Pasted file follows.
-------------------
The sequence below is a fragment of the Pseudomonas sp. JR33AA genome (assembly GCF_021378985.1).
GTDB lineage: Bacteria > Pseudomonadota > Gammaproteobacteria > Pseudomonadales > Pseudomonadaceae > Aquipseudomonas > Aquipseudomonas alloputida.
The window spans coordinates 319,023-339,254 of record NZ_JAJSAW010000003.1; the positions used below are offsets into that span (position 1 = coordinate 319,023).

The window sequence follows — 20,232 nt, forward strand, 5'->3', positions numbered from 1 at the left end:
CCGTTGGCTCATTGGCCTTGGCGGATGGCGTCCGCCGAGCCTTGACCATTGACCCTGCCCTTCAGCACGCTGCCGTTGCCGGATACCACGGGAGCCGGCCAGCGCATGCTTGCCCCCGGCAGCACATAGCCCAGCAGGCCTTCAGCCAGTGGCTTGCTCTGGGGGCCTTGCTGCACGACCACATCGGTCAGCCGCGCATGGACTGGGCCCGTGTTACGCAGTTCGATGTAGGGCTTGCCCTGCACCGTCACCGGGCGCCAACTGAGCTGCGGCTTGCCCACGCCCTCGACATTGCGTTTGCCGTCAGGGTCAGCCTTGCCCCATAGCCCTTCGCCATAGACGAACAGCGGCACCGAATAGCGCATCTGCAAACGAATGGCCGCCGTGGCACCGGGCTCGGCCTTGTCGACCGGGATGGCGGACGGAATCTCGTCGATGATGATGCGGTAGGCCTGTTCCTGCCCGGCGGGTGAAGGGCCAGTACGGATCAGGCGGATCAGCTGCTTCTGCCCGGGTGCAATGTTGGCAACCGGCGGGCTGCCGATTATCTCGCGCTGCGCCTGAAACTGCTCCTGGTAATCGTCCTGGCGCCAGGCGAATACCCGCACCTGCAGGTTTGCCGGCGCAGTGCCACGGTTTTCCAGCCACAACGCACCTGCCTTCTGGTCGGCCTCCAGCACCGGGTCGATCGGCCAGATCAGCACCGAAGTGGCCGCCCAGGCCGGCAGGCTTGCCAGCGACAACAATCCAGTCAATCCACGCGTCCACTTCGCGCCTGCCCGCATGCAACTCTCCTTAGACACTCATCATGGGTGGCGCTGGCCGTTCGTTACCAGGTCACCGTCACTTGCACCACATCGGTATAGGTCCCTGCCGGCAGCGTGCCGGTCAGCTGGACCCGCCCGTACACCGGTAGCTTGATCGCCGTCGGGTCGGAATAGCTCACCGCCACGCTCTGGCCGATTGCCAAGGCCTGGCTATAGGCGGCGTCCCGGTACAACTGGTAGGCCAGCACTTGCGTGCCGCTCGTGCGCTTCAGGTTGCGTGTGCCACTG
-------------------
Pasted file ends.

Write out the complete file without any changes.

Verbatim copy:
The sequence below is a fragment of the Pseudomonas sp. JR33AA genome (assembly GCF_021378985.1).
GTDB lineage: Bacteria > Pseudomonadota > Gammaproteobacteria > Pseudomonadales > Pseudomonadaceae > Aquipseudomonas > Aquipseudomonas alloputida.
The window spans coordinates 319,023-339,254 of record NZ_JAJSAW010000003.1; the positions used below are offsets into that span (position 1 = coordinate 319,023).

The window sequence follows — 20,232 nt, forward strand, 5'->3', positions numbered from 1 at the left end:
CCGTTGGCTCATTGGCCTTGGCGGATGGCGTCCGCCGAGCCTTGACCATTGACCCTGCCCTTCAGCACGCTGCCGTTGCCGGATACCACGGGAGCCGGCCAGCGCATGCTTGCCCCCGGCAGCACATAGCCCAGCAGGCCTTCAGCCAGTGGCTTGCTCTGGGGGCCTTGCTGCACGACCACATCGGTCAGCCGCGCATGGACTGGGCCCGTGTTACGCAGTTCGATGTAGGGCTTGCCCTGCACCGTCACCGGGCGCCAACTGAGCTGCGGCTTGCCCACGCCCTCGACATTGCGTTTGCCGTCAGGGTCAGCCTTGCCCCATAGCCCTTCGCCATAGACGAACAGCGGCACCGAATAGCGCATCTGCAAACGAATGGCCGCCGTGGCACCGGGCTCGGCCTTGTCGACCGGGATGGCGGACGGAATCTCGTCGATGATGATGCGGTAGGCCTGTTCCTGCCCGGCGGGTGAAGGGCCAGTACGGATCAGGCGGATCAGCTGCTTCTGCCCGGGTGCAATGTTGGCAACCGGCGGGCTGCCGATTATCTCGCGCTGCGCCTGAAACTGCTCCTGGTAATCGTCCTGGCGCCAGGCGAATACCCGCACCTGCAGGTTTGCCGGCGCAGTGCCACGGTTTTCCAGCCACAACGCACCTGCCTTCTGGTCGGCCTCCAGCACCGGGTCGATCGGCCAGATCAGCACCGAAGTGGCCGCCCAGGCCGGCAGGCTTGCCAGCGACAACAATCCAGTCAATCCACGCGTCCACTTCGCGCCTGCCCGCATGCAACTCTCCTTAGACACTCATCATGGGTGGCGCTGGCCGTTCGTTACCAGGTCACCGTCACTTGCACCACATCGGTATAGGTCCCTGCCGGCAGCGTGCCGGTCAGCTGGACCCGCCCGTACACCGGTAGCTTGATCGCCGTCGGGTCGGAATAGCTCACCGCCACGCTCTGGCCGATTGCCAAGGCCTGGCTATAGGCGGCGTCCCGGTACAACTGGTAGGCCAGCACTTGCGTGCCGCTCGTGCGCTTCAGGTTGCGTGTGCCACTG